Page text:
At some 6,000 degrees Celsius (11,000 degrees Fahrenheit), Earth’s core is about as hot as the sun. Though not comparable, even at 2,000 to 5,000 meters (6,500 to 16,000 feet) beneath the surface of the planet, it can be a scorching 60 to 200 C, while in volcanic regions, even surface temperatures can reach 400 degrees.
That makes for a lot of potential heat-based energy. Our ancestors were no strangers to the power of geothermal energy, as it is known. In the first century AD, Romans living in the western German cities now known as Aachen and Wiesbaden heated their houses and thermal baths with hot spring water. In New Zealand, the Maori people cooked their food using the Earth’s heat, and in 1904, geothermal energy was used to generate electricity in central Italy’s Larderello.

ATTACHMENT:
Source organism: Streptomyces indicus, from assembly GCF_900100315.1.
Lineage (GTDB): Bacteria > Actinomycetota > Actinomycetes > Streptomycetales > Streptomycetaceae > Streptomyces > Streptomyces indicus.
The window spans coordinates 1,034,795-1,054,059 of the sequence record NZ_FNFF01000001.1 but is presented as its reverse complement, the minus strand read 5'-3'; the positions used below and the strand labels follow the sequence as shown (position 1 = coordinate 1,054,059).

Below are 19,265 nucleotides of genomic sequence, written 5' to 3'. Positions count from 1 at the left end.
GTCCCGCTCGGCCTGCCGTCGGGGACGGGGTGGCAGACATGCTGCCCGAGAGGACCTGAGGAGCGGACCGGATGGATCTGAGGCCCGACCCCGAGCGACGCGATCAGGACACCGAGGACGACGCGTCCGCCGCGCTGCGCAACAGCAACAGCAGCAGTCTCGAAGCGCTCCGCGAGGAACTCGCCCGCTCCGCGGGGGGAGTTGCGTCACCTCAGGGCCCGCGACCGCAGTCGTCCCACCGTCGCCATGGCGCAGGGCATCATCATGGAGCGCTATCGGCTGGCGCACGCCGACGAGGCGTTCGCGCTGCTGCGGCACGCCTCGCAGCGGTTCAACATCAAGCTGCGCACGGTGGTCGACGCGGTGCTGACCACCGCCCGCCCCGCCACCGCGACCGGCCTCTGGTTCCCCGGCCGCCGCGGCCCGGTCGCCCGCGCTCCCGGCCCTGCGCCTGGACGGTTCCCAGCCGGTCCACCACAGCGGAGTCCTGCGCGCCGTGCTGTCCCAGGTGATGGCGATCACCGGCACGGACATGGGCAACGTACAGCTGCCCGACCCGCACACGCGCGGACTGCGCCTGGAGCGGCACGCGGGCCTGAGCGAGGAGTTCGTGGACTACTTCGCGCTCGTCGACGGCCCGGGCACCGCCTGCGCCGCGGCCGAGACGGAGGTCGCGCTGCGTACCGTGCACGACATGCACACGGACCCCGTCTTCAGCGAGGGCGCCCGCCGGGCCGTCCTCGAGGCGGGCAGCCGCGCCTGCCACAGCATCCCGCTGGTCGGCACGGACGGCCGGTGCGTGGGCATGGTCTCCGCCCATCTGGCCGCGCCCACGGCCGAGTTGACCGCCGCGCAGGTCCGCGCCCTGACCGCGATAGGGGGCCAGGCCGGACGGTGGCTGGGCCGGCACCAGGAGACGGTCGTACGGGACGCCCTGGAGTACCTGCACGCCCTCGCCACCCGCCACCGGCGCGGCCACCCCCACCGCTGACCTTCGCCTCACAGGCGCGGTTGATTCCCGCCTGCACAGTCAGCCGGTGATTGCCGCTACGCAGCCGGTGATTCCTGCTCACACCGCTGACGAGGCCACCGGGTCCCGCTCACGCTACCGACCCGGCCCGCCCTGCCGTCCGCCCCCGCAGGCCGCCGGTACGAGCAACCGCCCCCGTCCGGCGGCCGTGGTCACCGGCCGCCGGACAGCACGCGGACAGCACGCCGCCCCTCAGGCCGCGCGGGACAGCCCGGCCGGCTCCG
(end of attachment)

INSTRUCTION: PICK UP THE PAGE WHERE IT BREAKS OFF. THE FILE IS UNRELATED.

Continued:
Enteq Technologies plc (LON:NTQ) develops and supplies equipment for Measurement, Logging and Geo-steering while drilling of wells for the Geothermal, Oil and Gas markets.